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Home » Business, News, Real Estate

Mortgage Bankers ask for HARP extension

By: 27 February 2011 10 Comments

The Home Affordable Refinance Program (HARP) is set to expire at the end of June and the national Mortgage Bankers Association has asked the Federal Housing Finance Agency (FHFA) to extend it until the end of 2012.

What is HARP? Simply put, it allows home owners who are current on their mortgages – but worried about falling behind on them – to refinance their loans and bring down their house payments. HARP is not to be confused with the Home Affordable Modification Program (HAMP), which is designed for home owners who are either in default on their mortgages or rapidly approaching the point where they will be.

Those home owners wanting to apply for assistance through the federal government’s HARP program need to have loans backed by Fannie Mae or Freddie Mac – the government-sponsored enterprises that underwrite the lion’s share of home loans in the nation – and must demonstrate legitimate hardships. How does a home owner know if he or she qualifies for HARP assistance? That requires either a lot of research or a visit with a mortgage lending officer who should be able to help the home owner find the answer to that question.

What do qualified home owners get under HARP? Simply put, a lower interest rate than the ones under which they originally financed, lower monthly payments and – of course – the peace of mind that comes with a lighter financial burden.

The goal of HARP, naturally, is to cut down on the numbers of foreclosures that have plagued the nation since 2007. The Mortgage Bankers Association contends that a lot of home owners are still having trouble making ends meet and are in need of a little help.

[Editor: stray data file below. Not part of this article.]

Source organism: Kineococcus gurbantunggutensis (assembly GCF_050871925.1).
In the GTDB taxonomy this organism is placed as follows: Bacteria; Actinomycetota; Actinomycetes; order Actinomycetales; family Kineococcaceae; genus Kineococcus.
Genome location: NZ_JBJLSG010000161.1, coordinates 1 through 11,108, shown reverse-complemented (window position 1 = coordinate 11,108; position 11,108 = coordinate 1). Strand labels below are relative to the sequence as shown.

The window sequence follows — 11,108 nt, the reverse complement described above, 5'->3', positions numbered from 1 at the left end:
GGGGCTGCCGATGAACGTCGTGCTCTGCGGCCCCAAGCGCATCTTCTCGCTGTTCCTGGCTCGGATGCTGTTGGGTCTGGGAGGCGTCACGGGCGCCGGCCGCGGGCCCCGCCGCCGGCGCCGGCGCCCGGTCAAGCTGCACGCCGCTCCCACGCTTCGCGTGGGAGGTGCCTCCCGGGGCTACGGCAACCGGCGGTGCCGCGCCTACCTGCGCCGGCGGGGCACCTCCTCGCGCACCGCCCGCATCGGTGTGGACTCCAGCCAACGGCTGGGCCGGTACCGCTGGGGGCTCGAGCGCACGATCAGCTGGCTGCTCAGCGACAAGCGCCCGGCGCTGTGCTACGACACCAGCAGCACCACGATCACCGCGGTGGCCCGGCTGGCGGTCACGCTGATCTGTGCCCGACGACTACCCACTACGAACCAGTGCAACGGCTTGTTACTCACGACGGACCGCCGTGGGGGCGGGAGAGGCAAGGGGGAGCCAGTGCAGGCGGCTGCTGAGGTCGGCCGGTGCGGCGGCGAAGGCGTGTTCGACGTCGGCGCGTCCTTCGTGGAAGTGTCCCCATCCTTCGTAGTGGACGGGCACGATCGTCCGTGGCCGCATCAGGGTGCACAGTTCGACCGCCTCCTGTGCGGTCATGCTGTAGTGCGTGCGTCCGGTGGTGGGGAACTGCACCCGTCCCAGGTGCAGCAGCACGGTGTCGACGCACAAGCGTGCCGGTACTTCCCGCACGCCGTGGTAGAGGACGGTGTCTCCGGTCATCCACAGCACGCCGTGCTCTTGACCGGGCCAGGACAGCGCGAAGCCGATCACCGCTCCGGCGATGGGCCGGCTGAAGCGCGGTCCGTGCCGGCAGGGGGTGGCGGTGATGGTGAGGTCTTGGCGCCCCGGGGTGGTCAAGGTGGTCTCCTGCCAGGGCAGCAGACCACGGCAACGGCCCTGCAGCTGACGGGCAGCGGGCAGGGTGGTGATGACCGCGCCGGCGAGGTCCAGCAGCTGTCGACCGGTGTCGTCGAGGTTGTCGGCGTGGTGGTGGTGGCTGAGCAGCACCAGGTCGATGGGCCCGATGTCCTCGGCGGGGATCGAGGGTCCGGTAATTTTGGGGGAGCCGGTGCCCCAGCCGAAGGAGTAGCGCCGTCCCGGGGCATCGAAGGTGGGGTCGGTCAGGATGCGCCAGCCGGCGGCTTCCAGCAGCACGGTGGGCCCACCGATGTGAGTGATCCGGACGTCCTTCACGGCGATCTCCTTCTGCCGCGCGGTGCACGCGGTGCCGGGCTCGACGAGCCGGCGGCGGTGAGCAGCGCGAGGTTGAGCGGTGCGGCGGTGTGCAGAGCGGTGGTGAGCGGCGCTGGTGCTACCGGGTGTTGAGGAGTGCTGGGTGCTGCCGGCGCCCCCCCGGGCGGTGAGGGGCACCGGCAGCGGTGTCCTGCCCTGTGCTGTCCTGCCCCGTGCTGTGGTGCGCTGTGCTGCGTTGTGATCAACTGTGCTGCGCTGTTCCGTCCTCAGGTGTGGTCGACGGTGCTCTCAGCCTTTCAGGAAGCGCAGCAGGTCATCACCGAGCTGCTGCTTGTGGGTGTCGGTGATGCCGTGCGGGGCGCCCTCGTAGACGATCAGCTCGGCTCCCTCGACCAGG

Unfortunately, HARP has only been moderately successful and the Mortgage Bankers Association attributes that to a number of factors. For one thing, both Fannie Mae and Freddie Mac have different versions of the HARP program with different requirements, thus prompting the Mortgage Bankers Association to call on both agencies to come up with a uniform set of guidelines.

Furthermore, both programs cap the loan-to-value ratio for borrowers at 125 percent, meaning that some of the most deserving borrowers can’t get any help through HARP. We’re talking about home owners who are current on their payments but are too severely underwater in their loans to get any help through the program. Those are the people who could fall through the cracks – they can’t get assistance, but are in the most danger of going into foreclosure should they fall behind on their payments.

The economy is still in recovery mode and, not surprisingly, there are a lot of home owners struggling to make ends meet. We’ve already seen how foreclosures hurt home values and threaten to put a lot of home owners out of their houses, and HARP is simply a way to offer a little assistance to people who have paid their mortgages but are going through a rough time.

Hopefully, then, HARP will be extended and improved to give some borrowers some much needed help during these trying times.

Column written by Ethan C. Nobles and distributed to Arkansas publications on behalf of the Mortgage Bankers Association of Arkansas.

About: Ethan C. Nobles:
Benton resident. Rogue journalist. Recovering attorney. Email =


  • Jon Berry said:

    HARP refinance is a great program. The biggest thing limiting it’s effectiveness is the mortgage banks and lenders themselves though. 95% of them won’t do the program to it’s maximum LTV of 125%. They will only go to 105%. HARP refinance has been more effective then virtually all of the other government initiatives to combat the foreclosure crisis. Sadly however, it’s another well intentioned program that the banks have no interest in or obligation to fully implement.

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